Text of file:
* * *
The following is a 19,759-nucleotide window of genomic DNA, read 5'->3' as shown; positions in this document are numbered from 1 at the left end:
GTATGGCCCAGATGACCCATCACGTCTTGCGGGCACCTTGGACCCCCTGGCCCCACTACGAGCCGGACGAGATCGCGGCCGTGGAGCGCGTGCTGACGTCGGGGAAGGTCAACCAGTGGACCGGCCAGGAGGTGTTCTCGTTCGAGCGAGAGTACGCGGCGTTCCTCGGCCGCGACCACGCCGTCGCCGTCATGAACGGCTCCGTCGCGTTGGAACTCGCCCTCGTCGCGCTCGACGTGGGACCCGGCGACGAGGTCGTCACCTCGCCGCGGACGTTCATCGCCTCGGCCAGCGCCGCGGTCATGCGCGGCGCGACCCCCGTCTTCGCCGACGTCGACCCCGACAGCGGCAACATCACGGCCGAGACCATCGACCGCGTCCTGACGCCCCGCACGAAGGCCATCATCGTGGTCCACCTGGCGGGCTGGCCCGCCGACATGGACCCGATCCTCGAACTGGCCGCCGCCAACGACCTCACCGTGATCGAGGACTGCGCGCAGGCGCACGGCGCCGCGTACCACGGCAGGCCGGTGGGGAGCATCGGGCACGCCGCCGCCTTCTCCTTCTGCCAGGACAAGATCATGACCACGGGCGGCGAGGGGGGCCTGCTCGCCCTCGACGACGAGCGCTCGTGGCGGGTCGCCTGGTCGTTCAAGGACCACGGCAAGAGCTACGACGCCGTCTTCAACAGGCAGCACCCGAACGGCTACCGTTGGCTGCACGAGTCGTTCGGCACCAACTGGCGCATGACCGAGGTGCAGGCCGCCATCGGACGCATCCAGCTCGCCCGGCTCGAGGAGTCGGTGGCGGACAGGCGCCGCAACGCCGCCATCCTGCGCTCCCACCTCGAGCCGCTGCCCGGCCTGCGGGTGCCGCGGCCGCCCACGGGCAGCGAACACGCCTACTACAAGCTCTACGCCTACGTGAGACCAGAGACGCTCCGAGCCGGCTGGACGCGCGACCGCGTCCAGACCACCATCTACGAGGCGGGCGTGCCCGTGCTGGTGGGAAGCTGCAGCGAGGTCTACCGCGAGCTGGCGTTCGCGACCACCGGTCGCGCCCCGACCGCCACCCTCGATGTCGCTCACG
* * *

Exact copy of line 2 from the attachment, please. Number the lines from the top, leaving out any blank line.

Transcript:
GTATGGCCCAGATGACCCATCACGTCTTGCGGGCACCTTGGACCCCCTGGCCCCACTACGAGCCGGACGAGATCGCGGCCGTGGAGCGCGTGCTGACGTCGGGGAAGGTCAACCAGTGGACCGGCCAGGAGGTGTTCTCGTTCGAGCGAGAGTACGCGGCGTTCCTCGGCCGCGACCACGCCGTCGCCGTCATGAACGGCTCCGTCGCGTTGGAACTCGCCCTCGTCGCGCTCGACGTGGGACCCGGCGACGAGGTCGTCACCTCGCCGCGGACGTTCATCGCCTCGGCCAGCGCCGCGGTCATGCGCGGCGCGACCCCCGTCTTCGCCGACGTCGACCCCGACAGCGGCAACATCACGGCCGAGACCATCGACCGCGTCCTGACGCCCCGCACGAAGGCCATCATCGTGGTCCACCTGGCGGGCTGGCCCGCCGACATGGACCCGATCCTCGAACTGGCCGCCGCCAACGACCTCACCGTGATCGAGGACTGCGCGCAGGCGCACGGCGCCGCGTACCACGGCAGGCCGGTGGGGAGCATCGGGCACGCCGCCGCCTTCTCCTTCTGCCAGGACAAGATCATGACCACGGGCGGCGAGGGGGGCCTGCTCGCCCTCGACGACGAGCGCTCGTGGCGGGTCGCCTGGTCGTTCAAGGACCACGGCAAGAGCTACGACGCCGTCTTCAACAGGCAGCACCCGAACGGCTACCGTTGGCTGCACGAGTCGTTCGGCACCAACTGGCGCATGACCGAGGTGCAGGCCGCCATCGGACGCATCCAGCTCGCCCGGCTCGAGGAGTCGGTGGCGGACAGGCGCCGCAACGCCGCCATCCTGCGCTCCCACCTCGAGCCGCTGCCCGGCCTGCGGGTGCCGCGGCCGCCCACGGGCAGCGAACACGCCTACTACAAGCTCTACGCCTACGTGAGACCAGAGACGCTCCGAGCCGGCTGGACGCGCGACCGCGTCCAGACCACCATCTACGAGGCGGGCGTGCCCGTGCTGGTGGGAAGCTGCAGCGAGGTCTACCGCGAGCTGGCGTTCGCGACCACCGGTCGCGCCCCGACCGCCACCCTCGATGTCGCTCACG